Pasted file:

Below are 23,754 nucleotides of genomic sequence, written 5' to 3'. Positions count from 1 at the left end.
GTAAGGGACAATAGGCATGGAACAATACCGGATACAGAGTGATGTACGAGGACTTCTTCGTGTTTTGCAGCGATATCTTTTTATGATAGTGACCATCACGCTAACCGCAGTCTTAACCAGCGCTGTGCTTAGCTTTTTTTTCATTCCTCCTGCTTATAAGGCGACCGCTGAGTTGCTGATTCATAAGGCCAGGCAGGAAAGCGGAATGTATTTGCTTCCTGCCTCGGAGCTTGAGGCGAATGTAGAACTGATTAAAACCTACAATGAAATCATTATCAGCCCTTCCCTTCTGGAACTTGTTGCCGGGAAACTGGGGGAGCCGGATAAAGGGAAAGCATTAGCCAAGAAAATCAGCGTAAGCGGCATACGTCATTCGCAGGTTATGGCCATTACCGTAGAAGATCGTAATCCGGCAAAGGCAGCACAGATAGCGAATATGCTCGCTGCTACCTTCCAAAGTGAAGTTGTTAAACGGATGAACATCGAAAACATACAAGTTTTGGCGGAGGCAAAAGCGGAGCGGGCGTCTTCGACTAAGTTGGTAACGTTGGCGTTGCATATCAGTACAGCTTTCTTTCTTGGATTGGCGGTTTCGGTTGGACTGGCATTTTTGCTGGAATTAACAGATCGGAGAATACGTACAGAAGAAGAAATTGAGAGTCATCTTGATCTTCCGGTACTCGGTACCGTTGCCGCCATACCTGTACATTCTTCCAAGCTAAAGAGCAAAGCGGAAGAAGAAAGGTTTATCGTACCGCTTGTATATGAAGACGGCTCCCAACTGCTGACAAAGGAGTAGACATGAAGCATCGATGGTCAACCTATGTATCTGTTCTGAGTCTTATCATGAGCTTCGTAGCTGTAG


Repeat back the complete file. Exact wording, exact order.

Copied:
Below are 23,754 nucleotides of genomic sequence, written 5' to 3'. Positions count from 1 at the left end.
GTAAGGGACAATAGGCATGGAACAATACCGGATACAGAGTGATGTACGAGGACTTCTTCGTGTTTTGCAGCGATATCTTTTTATGATAGTGACCATCACGCTAACCGCAGTCTTAACCAGCGCTGTGCTTAGCTTTTTTTTCATTCCTCCTGCTTATAAGGCGACCGCTGAGTTGCTGATTCATAAGGCCAGGCAGGAAAGCGGAATGTATTTGCTTCCTGCCTCGGAGCTTGAGGCGAATGTAGAACTGATTAAAACCTACAATGAAATCATTATCAGCCCTTCCCTTCTGGAACTTGTTGCCGGGAAACTGGGGGAGCCGGATAAAGGGAAAGCATTAGCCAAGAAAATCAGCGTAAGCGGCATACGTCATTCGCAGGTTATGGCCATTACCGTAGAAGATCGTAATCCGGCAAAGGCAGCACAGATAGCGAATATGCTCGCTGCTACCTTCCAAAGTGAAGTTGTTAAACGGATGAACATCGAAAACATACAAGTTTTGGCGGAGGCAAAAGCGGAGCGGGCGTCTTCGACTAAGTTGGTAACGTTGGCGTTGCATATCAGTACAGCTTTCTTTCTTGGATTGGCGGTTTCGGTTGGACTGGCATTTTTGCTGGAATTAACAGATCGGAGAATACGTACAGAAGAAGAAATTGAGAGTCATCTTGATCTTCCGGTACTCGGTACCGTTGCCGCCATACCTGTACATTCTTCCAAGCTAAAGAGCAAAGCGGAAGAAGAAAGGTTTATCGTACCGCTTGTATATGAAGACGGCTCCCAACTGCTGACAAAGGAGTAGACATGAAGCATCGATGGTCAACCTATGTATCTGTTCTGAGTCTTATCATGAGCTTCGTAGCTGTAG